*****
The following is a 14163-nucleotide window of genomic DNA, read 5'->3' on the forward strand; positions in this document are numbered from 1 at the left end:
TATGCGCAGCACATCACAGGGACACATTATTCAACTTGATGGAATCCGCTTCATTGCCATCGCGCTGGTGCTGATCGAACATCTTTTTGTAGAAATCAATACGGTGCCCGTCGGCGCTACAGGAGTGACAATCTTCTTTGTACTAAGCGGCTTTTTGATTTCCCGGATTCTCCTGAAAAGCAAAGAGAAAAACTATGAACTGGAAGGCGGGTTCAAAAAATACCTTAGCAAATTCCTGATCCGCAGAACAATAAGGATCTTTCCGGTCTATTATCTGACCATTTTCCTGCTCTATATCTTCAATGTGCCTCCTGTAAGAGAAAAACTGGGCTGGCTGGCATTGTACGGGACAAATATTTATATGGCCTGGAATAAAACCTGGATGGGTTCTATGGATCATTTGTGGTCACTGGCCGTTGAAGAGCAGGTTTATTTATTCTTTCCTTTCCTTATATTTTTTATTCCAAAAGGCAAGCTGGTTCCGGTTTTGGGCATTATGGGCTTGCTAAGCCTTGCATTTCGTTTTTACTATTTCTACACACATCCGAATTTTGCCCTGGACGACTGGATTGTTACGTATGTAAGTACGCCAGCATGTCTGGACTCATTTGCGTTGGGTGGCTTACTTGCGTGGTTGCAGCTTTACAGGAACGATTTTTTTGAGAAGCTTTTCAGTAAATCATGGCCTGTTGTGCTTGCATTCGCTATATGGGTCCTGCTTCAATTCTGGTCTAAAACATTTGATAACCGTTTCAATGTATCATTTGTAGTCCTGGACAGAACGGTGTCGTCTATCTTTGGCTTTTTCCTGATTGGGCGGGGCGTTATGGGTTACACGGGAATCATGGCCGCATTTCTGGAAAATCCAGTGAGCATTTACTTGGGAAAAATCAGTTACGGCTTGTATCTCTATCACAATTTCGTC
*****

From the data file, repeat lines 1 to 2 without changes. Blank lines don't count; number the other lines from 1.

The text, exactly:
The following is a 14163-nucleotide window of genomic DNA, read 5'->3' on the forward strand; positions in this document are numbered from 1 at the left end:
TATGCGCAGCACATCACAGGGACACATTATTCAACTTGATGGAATCCGCTTCATTGCCATCGCGCTGGTGCTGATCGAACATCTTTTTGTAGAAATCAATACGGTGCCCGTCGGCGCTACAGGAGTGACAATCTTCTTTGTACTAAGCGGCTTTTTGATTTCCCGGATTCTCCTGAAAAGCAAAGAGAAAAACTATGAACTGGAAGGCGGGTTCAAAAAATACCTTAGCAAATTCCTGATCCGCAGAACAATAAGGATCTTTCCGGTCTATTATCTGACCATTTTCCTGCTCTATATCTTCAATGTGCCTCCTGTAAGAGAAAAACTGGGCTGGCTGGCATTGTACGGGACAAATATTTATATGGCCTGGAATAAAACCTGGATGGGTTCTATGGATCATTTGTGGTCACTGGCCGTTGAAGAGCAGGTTTATTTATTCTTTCCTTTCCTTATATTTTTTATTCCAAAAGGCAAGCTGGTTCCGGTTTTGGGCATTATGGGCTTGCTAAGCCTTGCATTTCGTTTTTACTATTTCTACACACATCCGAATTTTGCCCTGGACGACTGGATTGTTACGTATGTAAGTACGCCAGCATGTCTGGACTCATTTGCGTTGGGTGGCTTACTTGCGTGGTTGCAGCTTTACAGGAACGATTTTTTTGAGAAGCTTTTCAGTAAATCATGGCCTGTTGTGCTTGCATTCGCTATATGGGTCCTGCTTCAATTCTGGTCTAAAACATTTGATAACCGTTTCAATGTATCATTTGTAGTCCTGGACAGAACGGTGTCGTCTATCTTTGGCTTTTTCCTGATTGGGCGGGGCGTTATGGGTTACACGGGAATCATGGCCGCATTTCTGGAAAATCCAGTGAGCATTTACTTGGGAAAAATCAGTTACGGCTTGTATCTCTATCACAATTTCGTC